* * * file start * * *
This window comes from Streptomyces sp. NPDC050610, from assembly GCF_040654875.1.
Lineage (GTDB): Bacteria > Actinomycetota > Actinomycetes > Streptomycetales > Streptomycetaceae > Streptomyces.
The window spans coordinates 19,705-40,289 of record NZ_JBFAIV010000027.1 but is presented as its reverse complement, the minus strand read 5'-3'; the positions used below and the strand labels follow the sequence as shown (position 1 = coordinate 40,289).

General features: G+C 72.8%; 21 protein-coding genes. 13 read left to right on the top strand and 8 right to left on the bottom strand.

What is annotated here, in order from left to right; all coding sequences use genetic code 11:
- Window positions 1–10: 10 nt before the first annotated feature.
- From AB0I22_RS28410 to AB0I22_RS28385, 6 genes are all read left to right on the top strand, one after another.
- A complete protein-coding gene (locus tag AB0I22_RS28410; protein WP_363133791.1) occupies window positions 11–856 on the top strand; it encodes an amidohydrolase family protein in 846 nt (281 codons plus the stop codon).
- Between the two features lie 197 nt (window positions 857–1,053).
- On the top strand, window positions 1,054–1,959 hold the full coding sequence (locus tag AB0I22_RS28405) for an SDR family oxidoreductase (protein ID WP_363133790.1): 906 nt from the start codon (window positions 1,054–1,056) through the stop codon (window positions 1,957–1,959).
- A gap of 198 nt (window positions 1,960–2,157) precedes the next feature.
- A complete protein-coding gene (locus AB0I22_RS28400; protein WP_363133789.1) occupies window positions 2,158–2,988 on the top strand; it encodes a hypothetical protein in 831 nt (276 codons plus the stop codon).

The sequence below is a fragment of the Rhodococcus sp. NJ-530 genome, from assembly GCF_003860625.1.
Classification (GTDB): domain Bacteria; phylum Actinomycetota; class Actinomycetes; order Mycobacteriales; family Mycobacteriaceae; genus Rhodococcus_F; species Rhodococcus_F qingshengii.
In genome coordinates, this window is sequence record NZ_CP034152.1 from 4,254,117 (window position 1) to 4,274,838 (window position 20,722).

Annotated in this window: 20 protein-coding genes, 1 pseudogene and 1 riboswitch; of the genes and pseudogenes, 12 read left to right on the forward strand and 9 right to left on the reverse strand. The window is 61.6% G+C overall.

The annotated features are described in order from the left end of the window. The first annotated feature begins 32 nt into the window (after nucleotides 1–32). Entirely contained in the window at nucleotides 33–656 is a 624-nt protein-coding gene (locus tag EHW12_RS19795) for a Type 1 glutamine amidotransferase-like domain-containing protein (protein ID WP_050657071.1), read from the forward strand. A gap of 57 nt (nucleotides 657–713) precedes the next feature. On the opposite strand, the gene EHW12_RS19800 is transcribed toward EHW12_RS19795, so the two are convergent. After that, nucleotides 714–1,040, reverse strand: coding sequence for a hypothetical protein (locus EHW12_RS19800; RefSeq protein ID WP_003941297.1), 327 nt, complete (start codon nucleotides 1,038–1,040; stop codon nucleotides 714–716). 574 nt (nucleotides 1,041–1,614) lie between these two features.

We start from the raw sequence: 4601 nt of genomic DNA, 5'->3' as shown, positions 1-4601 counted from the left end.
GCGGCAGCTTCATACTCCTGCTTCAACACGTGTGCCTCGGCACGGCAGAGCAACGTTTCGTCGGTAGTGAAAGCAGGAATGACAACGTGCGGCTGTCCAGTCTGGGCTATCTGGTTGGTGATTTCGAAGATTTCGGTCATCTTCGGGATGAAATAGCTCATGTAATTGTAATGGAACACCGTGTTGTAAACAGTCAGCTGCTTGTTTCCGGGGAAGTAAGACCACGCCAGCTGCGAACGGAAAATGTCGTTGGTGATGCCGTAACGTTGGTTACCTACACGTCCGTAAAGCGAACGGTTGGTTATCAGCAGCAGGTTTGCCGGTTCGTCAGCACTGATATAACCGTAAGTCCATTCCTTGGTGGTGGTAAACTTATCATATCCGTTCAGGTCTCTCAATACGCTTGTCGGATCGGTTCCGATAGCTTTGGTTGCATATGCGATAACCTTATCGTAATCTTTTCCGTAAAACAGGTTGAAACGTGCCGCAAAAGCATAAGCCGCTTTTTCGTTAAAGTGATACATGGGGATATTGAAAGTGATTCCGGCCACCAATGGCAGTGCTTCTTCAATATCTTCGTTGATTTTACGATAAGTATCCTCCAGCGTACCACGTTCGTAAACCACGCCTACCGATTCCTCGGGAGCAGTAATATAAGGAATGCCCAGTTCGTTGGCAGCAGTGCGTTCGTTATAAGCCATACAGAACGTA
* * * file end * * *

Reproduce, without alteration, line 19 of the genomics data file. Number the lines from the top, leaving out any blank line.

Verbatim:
GCGGCAGCTTCATACTCCTGCTTCAACACGTGTGCCTCGGCACGGCAGAGCAACGTTTCGTCGGTAGTGAAAGCAGGAATGACAACGTGCGGCTGTCCAGTCTGGGCTATCTGGTTGGTGATTTCGAAGATTTCGGTCATCTTCGGGATGAAATAGCTCATGTAATTGTAATGGAACACCGTGTTGTAAACAGTCAGCTGCTTGTTTCCGGGGAAGTAAGACCACGCCAGCTGCGAACGGAAAATGTCGTTGGTGATGCCGTAACGTTGGTTACCTACACGTCCGTAAAGCGAACGGTTGGTTATCAGCAGCAGGTTTGCCGGTTCGTCAGCACTGATATAACCGTAAGTCCATTCCTTGGTGGTGGTAAACTTATCATATCCGTTCAGGTCTCTCAATACGCTTGTCGGATCGGTTCCGATAGCTTTGGTTGCATATGCGATAACCTTATCGTAATCTTTTCCGTAAAACAGGTTGAAACGTGCCGCAAAAGCATAAGCCGCTTTTTCGTTAAAGTGATACATGGGGATATTGAAAGTGATTCCGGCCACCAATGGCAGTGCTTCTTCAATATCTTCGTTGATTTTACGATAAGTATCCTCCAGCGTACCACGTTCGTAAACCACGCCTACCGATTCCTCGGGAGCAGTAATATAAGGAATGCCCAGTTCGTTGGCAGCAGTGCGTTCGTTATAAGCCATACAGAACGTA